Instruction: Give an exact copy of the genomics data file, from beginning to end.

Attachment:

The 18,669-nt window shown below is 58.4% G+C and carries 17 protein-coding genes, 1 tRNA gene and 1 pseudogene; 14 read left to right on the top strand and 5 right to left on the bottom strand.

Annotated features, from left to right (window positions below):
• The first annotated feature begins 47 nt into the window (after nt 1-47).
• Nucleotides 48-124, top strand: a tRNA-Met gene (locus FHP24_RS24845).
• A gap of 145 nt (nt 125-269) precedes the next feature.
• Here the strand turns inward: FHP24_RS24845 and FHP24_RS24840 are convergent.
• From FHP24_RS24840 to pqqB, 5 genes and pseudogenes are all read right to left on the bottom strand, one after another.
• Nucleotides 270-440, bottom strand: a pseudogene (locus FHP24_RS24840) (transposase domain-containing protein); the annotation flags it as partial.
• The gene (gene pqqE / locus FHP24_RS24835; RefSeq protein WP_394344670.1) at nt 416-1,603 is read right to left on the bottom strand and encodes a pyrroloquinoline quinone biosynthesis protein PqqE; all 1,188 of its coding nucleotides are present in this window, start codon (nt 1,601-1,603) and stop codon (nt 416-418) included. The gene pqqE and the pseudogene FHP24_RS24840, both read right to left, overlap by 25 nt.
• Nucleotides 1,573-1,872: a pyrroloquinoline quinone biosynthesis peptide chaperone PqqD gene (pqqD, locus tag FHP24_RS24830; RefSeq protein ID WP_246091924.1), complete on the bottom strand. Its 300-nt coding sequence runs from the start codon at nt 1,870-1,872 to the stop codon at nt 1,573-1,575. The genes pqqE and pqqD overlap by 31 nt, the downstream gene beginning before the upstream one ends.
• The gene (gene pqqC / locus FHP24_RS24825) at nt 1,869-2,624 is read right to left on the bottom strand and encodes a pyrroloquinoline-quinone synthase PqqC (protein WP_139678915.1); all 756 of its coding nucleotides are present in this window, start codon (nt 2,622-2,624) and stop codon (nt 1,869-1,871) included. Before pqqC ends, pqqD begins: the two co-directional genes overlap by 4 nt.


The 18,669-nt window shown below is 58.4% G+C and carries 17 protein-coding genes, 1 tRNA gene and 1 pseudogene; 14 read left to right on the top strand and 5 right to left on the bottom strand.

Annotated features, from left to right (window positions below):
• The first annotated feature begins 47 nt into the window (after nt 1-47).
• Nucleotides 48-124, top strand: a tRNA-Met gene (locus FHP24_RS24845).
• A gap of 145 nt (nt 125-269) precedes the next feature.
• Here the strand turns inward: FHP24_RS24845 and FHP24_RS24840 are convergent.
• From FHP24_RS24840 to pqqB, 5 genes and pseudogenes are all read right to left on the bottom strand, one after another.
• Nucleotides 270-440, bottom strand: a pseudogene (locus FHP24_RS24840) (transposase domain-containing protein); the annotation flags it as partial.
• The gene (gene pqqE / locus FHP24_RS24835; RefSeq protein WP_394344670.1) at nt 416-1,603 is read right to left on the bottom strand and encodes a pyrroloquinoline quinone biosynthesis protein PqqE; all 1,188 of its coding nucleotides are present in this window, start codon (nt 1,601-1,603) and stop codon (nt 416-418) included. The gene pqqE and the pseudogene FHP24_RS24840, both read right to left, overlap by 25 nt.
• Nucleotides 1,573-1,872: a pyrroloquinoline quinone biosynthesis peptide chaperone PqqD gene (pqqD, locus tag FHP24_RS24830; RefSeq protein ID WP_246091924.1), complete on the bottom strand. Its 300-nt coding sequence runs from the start codon at nt 1,870-1,872 to the stop codon at nt 1,573-1,575. The genes pqqE and pqqD overlap by 31 nt, the downstream gene beginning before the upstream one ends.
• The gene (gene pqqC / locus FHP24_RS24825) at nt 1,869-2,624 is read right to left on the bottom strand and encodes a pyrroloquinoline-quinone synthase PqqC (protein WP_139678915.1); all 756 of its coding nucleotides are present in this window, start codon (nt 2,622-2,624) and stop codon (nt 1,869-1,871) included. Before pqqC ends, pqqD begins: the two co-directional genes overlap by 4 nt.